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  Mick James,’s management consultancy columnist, finds consultancy i2a has put “good business” at the front and centre of its offerings.

Consultancy i2a says good business is good for business

The world may be in dire straits but there’s never been a better time to talk about business ethics. Perhaps one of the great discoveries of our age is that there is no great dichotomy between being a good business and what is good for business—that businesses that subscribe to apparently high-minded principles actually find themselves more successful in the long run.

One consultancy that has put “good business” at the front and centre of its offerings is i2a (originally “ideas to action”). i2a has been with us for a few years now, after being set up by ex-Ernst &Young; consultants who didn’t see themselves fitting in at Capgemini after it acquired the E&Y; consultancy practice in 2000. As founding partner Alan Holroyd explains, this background gave the fledgling firm two things: an excellent foundational client in BP, and an approach to clients that stressed the long term.

“We very much rely on long-term relationships with clients,” he says. “If you think back to Ernst & Young, they’ve been auditing BP for a hundred years. We may not hope to have clients for that long but we’ve been working with BP for 10 years already.”

This approach almost automatically encourages certain values of honest and straight dealing. As Holroyd says, “We’d rather say no than do something we couldn’t do; we want to be asked back next year.”

But it also depends on your clients being around next year, and the year after as well. It was natural therefore that i2a’s thoughts should begin to coalesce around the notion of sustainability.

“We thought about who we wanted to be, and came up with the concept of “good business,” says Holroyd. “The idea of “good business” is that it helps people be more efficient and effective, to be more sustainable and engage with the community.”

And it’s also been good for business. “As a small consultancy, eventually your relationships run out, either you can’t expand beyond a certain size or you have to find a way to spread into new clients,” he says. “It’s enabled us to meet new and different clients. We’ve moved from selling by relationships to talking about ideas—it’s still traditional consultancy but from a different angle.”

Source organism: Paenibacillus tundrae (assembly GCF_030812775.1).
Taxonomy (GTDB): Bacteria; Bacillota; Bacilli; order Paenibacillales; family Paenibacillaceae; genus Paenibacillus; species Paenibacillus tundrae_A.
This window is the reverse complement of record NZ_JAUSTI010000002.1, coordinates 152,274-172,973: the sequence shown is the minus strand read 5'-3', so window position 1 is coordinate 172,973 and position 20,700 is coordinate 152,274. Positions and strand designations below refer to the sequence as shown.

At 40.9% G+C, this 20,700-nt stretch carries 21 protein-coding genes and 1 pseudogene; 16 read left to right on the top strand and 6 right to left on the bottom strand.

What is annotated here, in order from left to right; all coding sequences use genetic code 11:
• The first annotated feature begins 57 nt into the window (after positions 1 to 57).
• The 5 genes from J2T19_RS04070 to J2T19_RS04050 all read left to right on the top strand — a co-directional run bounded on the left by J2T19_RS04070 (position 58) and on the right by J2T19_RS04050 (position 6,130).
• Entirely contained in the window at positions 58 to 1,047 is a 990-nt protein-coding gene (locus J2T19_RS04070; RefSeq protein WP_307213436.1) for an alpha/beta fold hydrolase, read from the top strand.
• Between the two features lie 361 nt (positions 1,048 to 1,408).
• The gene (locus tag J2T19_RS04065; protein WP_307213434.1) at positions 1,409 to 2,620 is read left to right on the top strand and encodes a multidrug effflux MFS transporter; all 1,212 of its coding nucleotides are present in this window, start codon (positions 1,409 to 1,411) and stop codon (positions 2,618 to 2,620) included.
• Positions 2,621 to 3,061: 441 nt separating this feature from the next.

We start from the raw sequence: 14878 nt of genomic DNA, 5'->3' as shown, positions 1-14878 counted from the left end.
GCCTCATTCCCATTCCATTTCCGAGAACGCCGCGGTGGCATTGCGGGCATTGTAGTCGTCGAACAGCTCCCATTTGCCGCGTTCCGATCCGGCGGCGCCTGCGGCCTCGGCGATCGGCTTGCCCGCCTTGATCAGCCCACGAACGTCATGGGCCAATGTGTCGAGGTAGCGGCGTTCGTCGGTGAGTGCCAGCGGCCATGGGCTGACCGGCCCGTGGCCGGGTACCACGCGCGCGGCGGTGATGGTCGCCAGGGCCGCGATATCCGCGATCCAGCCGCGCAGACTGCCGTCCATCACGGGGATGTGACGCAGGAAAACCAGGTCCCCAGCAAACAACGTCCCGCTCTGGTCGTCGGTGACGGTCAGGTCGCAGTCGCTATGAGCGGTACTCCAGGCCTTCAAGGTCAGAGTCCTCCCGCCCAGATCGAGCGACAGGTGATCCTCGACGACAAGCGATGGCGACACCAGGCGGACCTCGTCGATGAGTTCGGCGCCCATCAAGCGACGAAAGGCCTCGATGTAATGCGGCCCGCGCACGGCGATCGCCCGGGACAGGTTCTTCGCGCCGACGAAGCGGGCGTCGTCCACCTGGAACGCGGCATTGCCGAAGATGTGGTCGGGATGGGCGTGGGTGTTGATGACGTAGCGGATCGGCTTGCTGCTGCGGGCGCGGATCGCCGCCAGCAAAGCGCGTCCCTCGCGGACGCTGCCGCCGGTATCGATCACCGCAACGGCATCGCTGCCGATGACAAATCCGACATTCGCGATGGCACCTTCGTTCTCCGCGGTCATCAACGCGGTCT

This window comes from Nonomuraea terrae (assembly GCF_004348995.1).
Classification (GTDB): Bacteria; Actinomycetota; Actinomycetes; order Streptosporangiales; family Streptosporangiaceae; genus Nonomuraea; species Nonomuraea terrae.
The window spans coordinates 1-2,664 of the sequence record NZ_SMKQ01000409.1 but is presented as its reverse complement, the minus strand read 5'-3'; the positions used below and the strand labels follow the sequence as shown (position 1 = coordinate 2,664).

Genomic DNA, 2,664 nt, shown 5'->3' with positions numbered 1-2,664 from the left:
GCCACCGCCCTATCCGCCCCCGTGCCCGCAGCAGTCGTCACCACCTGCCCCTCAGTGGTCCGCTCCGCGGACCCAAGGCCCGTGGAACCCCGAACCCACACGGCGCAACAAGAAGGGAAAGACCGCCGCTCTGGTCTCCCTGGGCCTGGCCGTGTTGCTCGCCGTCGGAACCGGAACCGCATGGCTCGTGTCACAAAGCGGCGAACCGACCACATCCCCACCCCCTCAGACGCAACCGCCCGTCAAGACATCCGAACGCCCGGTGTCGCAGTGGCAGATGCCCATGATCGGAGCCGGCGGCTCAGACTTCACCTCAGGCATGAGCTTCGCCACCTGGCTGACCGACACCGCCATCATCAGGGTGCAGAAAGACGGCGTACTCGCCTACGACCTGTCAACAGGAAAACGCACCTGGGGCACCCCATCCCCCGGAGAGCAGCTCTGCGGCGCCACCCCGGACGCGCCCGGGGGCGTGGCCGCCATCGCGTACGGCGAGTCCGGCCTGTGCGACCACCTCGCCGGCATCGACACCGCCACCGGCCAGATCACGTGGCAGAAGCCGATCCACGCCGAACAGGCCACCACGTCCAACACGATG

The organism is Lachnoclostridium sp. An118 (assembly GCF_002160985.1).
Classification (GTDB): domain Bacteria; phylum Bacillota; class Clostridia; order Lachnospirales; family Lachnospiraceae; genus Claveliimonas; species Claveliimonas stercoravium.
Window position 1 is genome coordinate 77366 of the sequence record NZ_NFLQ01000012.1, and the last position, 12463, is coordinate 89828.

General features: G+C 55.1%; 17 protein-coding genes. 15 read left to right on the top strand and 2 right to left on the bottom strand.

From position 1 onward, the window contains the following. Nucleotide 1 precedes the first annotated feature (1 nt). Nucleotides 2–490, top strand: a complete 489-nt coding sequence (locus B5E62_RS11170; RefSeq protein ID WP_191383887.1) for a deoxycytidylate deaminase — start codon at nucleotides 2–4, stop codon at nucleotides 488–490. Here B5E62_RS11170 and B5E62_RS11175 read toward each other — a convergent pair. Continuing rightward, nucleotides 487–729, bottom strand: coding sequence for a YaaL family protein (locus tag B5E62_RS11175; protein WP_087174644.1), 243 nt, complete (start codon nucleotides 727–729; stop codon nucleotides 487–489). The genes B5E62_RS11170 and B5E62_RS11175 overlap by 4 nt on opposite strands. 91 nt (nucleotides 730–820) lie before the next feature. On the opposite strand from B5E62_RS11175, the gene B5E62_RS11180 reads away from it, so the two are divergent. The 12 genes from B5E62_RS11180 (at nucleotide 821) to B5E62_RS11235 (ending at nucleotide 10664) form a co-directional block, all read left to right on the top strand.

I2a has created a series of business sustainability indices to measure the “health” of a business in terms of where they operate in the world, their compliance procedures, how well they are connected to the local community and so forth. It’s proving popular with clients whose minds have been focused not just by reputational damage their businesses could suffer but the financial and personal risk posed by legislation such as the Corrupt Practices Act.

“Clients tend to come to us in some distress,” says Holroyd. ”There’s been an incident or the threat of prosecution—the majority come when it’s almost too late. But we’d like to get to a more enlightened stage where people come to us and say, talk to me about why my business isn’t a good business.”

Holroyd says the majority of businesses are still reactive phase at the moment, but he hopes that the development of things like the sustainability indices will provoke a bit of soul-searching.

“There’s an older idea of business as a sustainable contributor to society,” he says. “We need to think about who we are, the things we are proud of and whether we can look ourselves in the mirror.”

In the meantime, i2a is not short of work and has collected some high profile clients along the way. “Having started with BP, we find it very natural to work with companies such as Diageo,” says Holroyd. “If anything, the clients have gotten bigger rather than smaller.”

After experiencing a brief plateau during the recession, i2a is now recruiting as fast as it can.

“In theory, we have an open-ended recruitment policy,” he says. “If we can, we will take people on, we are having to turn work away at the moment. We think the key to our success has been our recruitment policy, but it takes time to find and meet up with [candidates]. Next year, if we could recruit a person a month, we would certainly do so—there’d be no trouble in finding work for them.”

Holroyd says the firm is looking for people at consultant and senior consultant level who are ambitious but who also buy into what is still a core value—building client relationships.

“Consultancy is bought by individuals, and we find you get repeat buying regardless of where the individual is,” he says. This is what, in the end, makes i2a itself a long-term, sustainable business: “We feel secure because of the depth of our relationships.”

All views expressed in this article are those of Mick James and do not necessarily reflect the views of and

Contact Mick with your views or suggestions at: [email protected].

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